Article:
Like what you're reading?

We make it easy to stay connected:

to our email newsletters
Download our free apps

Another wolf slain in Iowa

Animal was killed in Jones County in May by hunter who thought it was a coyote

  • Photo

In a state without wolves for 89 years, two have been killed in a matter of months this year.

Like the first wolf, shot in February in Buchanan County, the second wolf, shot in late May in Jones County, was killed by a hunter who mistook it for a coyote.

Though wolves are a protected species in Iowa, neither hunter was charged or publicly identified.

In both cases, Department of Natural Resources conservation officers said they believed the hunters made an honest mistake and cooperated fully and immediately with investigators.

The Jones County wolf, shot at a distance of 80 yards, closely resembled a coyote except for the size difference, said DNR conservation officer Jared Landt, who investigated the incident.

“We believe that it was incidentally rather than intentionally shot,” Landt said.

Genetic evidence confirmed the Buchanan County canine was a wolf. Though test results are pending on the Jones County animal, DNR officials are confident it was a wolf.

The female weighed about 70 pounds, about twice the size of a typical Iowa coyote, Landt said.

It had long legs, big feet and a precaudal gland on its tail — all wolf characteristics, said DNR furbearer biologist Vince Evelsizer.

“We are saying it is a wolf. It is a wolf,” Evelsizer said.

Landt said DNR officers recognize the need to educate Iowans on the presence of wolves in Iowa and the possibility that they might see one.

“It has to be a ‘don’t shoot if you don’t know for sure’ scenario,” he said.

The DNR Wildlife Bureau is planning “more informational outreach to the public on wolves and other apex predators,” Evelsizer said.

“It’s great that the shooters came forward, but the incidents speak to a strong need for more public education,” said Amaroq Weiss, West Coast wolf organizer for the Center for Biological Diversity.

Weiss, who grew up in Ames and earned a bachelor’s degree from Iowa State University, said she is delighted that wolves are trying to reestablish themselves in what had been part of their original range.

Unless hunting and trapping pressure greatly reduces wolf populations in Minnesota, Wisconsin and Michigan, more wolves will be coming to Iowa, said Weiss who has been engaged in wolf conservation and advocacy for the past 17 years.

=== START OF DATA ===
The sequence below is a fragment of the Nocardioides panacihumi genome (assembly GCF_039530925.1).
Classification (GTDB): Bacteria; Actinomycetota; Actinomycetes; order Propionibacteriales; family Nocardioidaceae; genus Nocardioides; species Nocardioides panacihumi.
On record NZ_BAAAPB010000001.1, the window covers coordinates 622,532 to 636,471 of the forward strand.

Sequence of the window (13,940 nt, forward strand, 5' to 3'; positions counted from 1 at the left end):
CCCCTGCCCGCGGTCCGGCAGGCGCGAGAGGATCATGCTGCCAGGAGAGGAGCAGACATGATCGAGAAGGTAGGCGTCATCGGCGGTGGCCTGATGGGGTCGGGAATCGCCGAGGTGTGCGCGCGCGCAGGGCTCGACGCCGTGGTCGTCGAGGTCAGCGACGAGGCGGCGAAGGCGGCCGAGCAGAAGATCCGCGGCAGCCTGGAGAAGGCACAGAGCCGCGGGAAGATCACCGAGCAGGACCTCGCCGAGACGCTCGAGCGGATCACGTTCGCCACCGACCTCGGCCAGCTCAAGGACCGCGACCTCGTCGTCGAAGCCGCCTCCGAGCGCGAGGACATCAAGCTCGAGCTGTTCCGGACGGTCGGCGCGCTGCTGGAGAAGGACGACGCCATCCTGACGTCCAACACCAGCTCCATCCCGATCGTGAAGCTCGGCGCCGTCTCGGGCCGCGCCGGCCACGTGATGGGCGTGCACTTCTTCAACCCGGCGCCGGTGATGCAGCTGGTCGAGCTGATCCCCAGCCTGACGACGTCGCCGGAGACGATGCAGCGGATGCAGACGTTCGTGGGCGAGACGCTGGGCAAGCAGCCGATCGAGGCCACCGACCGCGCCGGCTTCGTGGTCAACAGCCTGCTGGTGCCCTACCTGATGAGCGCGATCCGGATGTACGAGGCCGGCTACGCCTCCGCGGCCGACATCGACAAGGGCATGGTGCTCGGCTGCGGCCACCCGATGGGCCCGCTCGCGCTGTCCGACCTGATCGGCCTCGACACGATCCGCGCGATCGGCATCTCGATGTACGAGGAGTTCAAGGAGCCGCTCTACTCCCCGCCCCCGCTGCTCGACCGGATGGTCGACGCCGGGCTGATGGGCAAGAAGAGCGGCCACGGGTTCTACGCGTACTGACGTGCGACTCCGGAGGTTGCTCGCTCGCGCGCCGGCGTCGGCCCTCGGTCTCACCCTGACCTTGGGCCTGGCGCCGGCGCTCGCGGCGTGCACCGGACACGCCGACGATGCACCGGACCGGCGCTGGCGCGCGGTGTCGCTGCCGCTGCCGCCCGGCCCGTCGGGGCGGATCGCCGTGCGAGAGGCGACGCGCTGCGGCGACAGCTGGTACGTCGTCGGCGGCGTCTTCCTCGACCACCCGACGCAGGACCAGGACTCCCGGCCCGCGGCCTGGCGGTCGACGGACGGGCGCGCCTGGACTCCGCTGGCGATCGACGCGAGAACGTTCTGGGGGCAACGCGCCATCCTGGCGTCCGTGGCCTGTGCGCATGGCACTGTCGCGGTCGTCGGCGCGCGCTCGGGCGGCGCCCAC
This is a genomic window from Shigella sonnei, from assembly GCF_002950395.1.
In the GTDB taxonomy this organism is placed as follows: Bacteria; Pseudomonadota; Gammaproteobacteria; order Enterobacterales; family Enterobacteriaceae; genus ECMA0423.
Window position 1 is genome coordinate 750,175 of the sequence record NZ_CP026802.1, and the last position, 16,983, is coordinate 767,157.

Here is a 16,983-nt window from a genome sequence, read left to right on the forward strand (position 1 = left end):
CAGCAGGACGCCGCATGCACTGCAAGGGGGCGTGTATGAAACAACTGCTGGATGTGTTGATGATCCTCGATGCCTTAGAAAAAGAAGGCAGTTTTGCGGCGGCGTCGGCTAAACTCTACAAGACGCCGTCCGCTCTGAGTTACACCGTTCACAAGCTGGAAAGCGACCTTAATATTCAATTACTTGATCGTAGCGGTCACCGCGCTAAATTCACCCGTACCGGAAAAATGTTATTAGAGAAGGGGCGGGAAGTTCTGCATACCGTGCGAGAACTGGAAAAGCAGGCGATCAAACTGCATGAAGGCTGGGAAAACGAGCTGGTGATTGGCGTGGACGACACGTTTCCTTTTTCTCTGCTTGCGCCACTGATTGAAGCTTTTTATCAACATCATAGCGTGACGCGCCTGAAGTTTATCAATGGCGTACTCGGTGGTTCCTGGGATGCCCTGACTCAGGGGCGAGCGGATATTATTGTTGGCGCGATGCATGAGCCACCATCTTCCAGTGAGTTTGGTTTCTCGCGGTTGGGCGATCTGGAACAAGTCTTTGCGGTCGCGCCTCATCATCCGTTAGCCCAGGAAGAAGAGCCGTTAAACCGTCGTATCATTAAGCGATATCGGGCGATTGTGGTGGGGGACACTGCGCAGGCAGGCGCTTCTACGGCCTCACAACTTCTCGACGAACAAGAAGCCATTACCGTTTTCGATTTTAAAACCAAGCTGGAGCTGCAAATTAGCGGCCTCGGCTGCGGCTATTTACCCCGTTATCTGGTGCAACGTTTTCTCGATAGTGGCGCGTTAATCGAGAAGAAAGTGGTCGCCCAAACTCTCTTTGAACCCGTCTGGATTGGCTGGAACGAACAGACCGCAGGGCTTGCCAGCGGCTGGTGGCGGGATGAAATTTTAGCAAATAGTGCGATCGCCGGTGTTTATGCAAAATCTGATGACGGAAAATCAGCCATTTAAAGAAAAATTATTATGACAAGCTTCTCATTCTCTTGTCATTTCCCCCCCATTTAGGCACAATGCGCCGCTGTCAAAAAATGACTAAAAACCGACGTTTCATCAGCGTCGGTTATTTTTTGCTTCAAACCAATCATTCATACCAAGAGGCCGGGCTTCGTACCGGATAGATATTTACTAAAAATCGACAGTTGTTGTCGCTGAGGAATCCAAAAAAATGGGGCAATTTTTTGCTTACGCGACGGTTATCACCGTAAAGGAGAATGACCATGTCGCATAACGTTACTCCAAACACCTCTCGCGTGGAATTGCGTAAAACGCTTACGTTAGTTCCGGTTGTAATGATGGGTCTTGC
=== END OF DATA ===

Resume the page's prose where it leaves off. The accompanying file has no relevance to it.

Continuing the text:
Weiss said her organization has tracked the fates of 65 dispersing wolves in various states. Of those, she said, 53 were killed when they wandered into terrain long uninhabited by wolves.

In at least 10 cases in which shooter statements were obtained, the wolves were killed after being mistaken for coyotes, she said.

In 30 other shooting cases, Weiss said, there is no indication whether the shooter mistook the wolf for a coyote or shot it knowing it was a wolf.

Evelsizer said the Jones County wolf had not whelped or nursed pups, which suggests she was 2 to 3 years old.

He described the wolf as in good health but “super lean” with a late spring coat that closely resembled that of a coyote in length and color.

“To our knowledge, the wolf had not been seen in the area by anyone else before it was shot,” Evelsizer said.

Nor, he said, had the DNR received any complaints of livestock or pets being attacked in the area.

Online news reports of the wolf killed in Buchanan County elicited a storm of comments critical of both the shooter and the DNR when the story was posted in May.

Evelsizer said he expects news of the shooting of a second wolf will elicit similar comments, though “hopefully not as many.”

Two subspecies of gray wolf lived in Iowa before settlement. The Great Plains wolf, which preyed primarily on stragglers of bison herds, lived in the western two-thirds of the state, and the gray (timber) wolf lived in the eastern third.

Encouraged by generous bounties, Iowa settlers, who considered wolves a threat to livestock, systematically killed them or drove them from the state.

In 1974, wolves were protected in the contiguous 48 states under the Endangered Species Act. In 2009, the gray wolf was removed from the endangered and threatened list in an upper Midwest region that includes the portion of Iowa north of Interstate 80.

But wolves, as designated furbearers, remain protected throughout the state under Iowa code.

The DNR, in a 2012 wolf status report, said a reliable researcher concluded that Iowa’s last valid wolf record occurred in Butler County in the winter of 1884-1885. The report also included a reference to a timber wolf taken in Shelby County in 1925 that appeared to be wild but may have escaped from captivity before being shot.

l Comments: (319) 934-3172; orlan.love@sourcemedia.net

Give us feedback

Have you found an error or omission in our reporting? Tell us here.
Do you have a story idea we should look into? Tell us here.